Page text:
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Bas Princen, Image and Architecture, Vitra Design Museum, Weil am Rhein

Bas Princen: Exhibition at Vitra Design Museum Gallery

Classic architecture photos concentrate on the depiction of buildings. However, the Bas Princen photos on exhibition encounter public space from a different viewpoint. Princen focuses on individual peculiarities in our built environment.
From the Karnak Tempel to the Vanna Venturi House, he has photographed icons of architectural history from different epochs.

Other photos in the exhibition show the relationship between architecture and image in the history of photography. For example, there is a photo of the Crystal Palace, taken by Philip Henry Delamotte in the 19th century. Delamotte counts among the first photographers who dedicated themselves to the documentation of public infrastructure. With his own depiction, Bas Princen reveals the complex construction of the iron trellis. Moreover, he succeeds in giving the photo a certain optical depth.

During his observations, Princen determined that two-dimensional depictions have always been a significant component of architecture. An example is the series of 12 tapestries created by the artist Bramantino in the 16th century. These elaborately woven pictures show the passing of a year and serve to ornament the Sala della Balla at Castello Sforzesco in Milan.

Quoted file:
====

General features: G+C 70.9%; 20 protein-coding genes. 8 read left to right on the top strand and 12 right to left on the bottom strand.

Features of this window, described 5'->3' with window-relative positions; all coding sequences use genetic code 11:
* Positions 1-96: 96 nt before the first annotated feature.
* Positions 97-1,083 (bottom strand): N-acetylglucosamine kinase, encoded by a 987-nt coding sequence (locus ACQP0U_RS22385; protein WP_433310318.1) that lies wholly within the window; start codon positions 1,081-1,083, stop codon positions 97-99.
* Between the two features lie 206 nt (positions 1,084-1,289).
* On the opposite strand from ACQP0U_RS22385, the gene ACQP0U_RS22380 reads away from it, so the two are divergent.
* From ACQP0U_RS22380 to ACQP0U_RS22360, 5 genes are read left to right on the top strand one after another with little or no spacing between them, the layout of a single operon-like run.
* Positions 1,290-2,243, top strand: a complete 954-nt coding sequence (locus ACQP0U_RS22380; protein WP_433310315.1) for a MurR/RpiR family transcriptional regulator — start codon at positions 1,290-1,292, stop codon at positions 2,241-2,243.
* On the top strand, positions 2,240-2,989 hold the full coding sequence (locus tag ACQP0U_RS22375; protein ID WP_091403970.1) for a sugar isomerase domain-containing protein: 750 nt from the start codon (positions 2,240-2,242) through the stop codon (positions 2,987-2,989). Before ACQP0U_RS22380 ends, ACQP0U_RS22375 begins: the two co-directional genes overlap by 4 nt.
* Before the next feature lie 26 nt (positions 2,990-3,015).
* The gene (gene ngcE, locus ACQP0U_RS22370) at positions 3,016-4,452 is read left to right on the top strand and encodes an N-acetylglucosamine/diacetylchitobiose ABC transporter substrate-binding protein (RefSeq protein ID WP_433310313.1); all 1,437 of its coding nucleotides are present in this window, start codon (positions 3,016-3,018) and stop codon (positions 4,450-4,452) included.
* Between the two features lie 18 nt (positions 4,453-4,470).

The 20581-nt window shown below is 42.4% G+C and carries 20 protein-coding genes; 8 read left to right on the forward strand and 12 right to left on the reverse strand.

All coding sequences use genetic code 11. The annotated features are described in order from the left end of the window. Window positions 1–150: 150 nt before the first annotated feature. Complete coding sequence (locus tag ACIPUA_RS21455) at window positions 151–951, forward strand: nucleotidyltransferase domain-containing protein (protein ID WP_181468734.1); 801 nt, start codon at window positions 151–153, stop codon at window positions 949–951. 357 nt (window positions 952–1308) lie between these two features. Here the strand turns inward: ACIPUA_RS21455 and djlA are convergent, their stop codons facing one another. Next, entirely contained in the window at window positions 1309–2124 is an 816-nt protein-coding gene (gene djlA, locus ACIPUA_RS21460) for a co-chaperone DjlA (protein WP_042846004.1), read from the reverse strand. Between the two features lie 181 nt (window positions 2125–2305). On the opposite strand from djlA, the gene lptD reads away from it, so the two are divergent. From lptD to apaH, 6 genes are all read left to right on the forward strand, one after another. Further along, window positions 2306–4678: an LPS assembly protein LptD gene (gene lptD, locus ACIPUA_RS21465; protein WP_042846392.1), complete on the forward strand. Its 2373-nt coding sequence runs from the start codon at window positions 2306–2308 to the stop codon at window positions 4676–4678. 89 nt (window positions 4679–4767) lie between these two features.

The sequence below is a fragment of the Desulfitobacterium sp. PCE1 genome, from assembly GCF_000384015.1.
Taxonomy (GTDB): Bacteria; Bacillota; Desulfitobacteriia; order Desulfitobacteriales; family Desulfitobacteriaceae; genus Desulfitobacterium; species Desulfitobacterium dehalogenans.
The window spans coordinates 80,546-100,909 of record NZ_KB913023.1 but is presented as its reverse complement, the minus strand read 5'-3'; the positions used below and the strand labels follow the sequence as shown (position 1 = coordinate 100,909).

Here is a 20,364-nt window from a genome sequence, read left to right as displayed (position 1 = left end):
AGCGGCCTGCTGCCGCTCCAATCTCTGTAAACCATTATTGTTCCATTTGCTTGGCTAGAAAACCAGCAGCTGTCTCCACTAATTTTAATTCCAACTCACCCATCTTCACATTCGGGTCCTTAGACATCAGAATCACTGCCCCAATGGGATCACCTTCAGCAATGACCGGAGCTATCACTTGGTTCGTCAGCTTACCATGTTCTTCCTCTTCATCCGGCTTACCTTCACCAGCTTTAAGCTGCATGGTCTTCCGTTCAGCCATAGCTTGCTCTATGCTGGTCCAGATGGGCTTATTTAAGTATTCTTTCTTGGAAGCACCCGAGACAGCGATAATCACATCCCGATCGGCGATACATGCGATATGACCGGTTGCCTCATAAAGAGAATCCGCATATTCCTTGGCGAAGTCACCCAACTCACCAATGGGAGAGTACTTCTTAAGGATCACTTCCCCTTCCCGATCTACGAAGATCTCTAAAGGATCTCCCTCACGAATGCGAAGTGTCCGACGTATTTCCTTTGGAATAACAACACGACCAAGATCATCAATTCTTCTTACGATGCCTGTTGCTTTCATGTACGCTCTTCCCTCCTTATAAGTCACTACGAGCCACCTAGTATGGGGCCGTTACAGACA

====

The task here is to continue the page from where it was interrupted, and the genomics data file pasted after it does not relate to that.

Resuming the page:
In his work the Dutch photographer, architect and industrial designer sets the spatial and material characteristics of built structures at centre stage. With his special form of depiction, he manages to blur the borders between architecture and photography. He draws our attention to seldom-perceived traits of our environment and opens up new perspectives to viewers.

All the photos presented in the exhibition were printed in a large scale on Japanese rice paper. The composition of the paper’s surface means that the pictures become three-dimensional objects.

With the aim of documenting the constant changes in our environment, Bas Princen develops our awareness of the increase in the rate building and resulting encroachment onto natural areas. His unconventional view provides an ironic commentary on our living space.

Along with the Kersten Geers David Van Severen architecture studio, Princen was distinguished with the Silver Lion in 2010 at the 12th Architecture Biennale in Venice.

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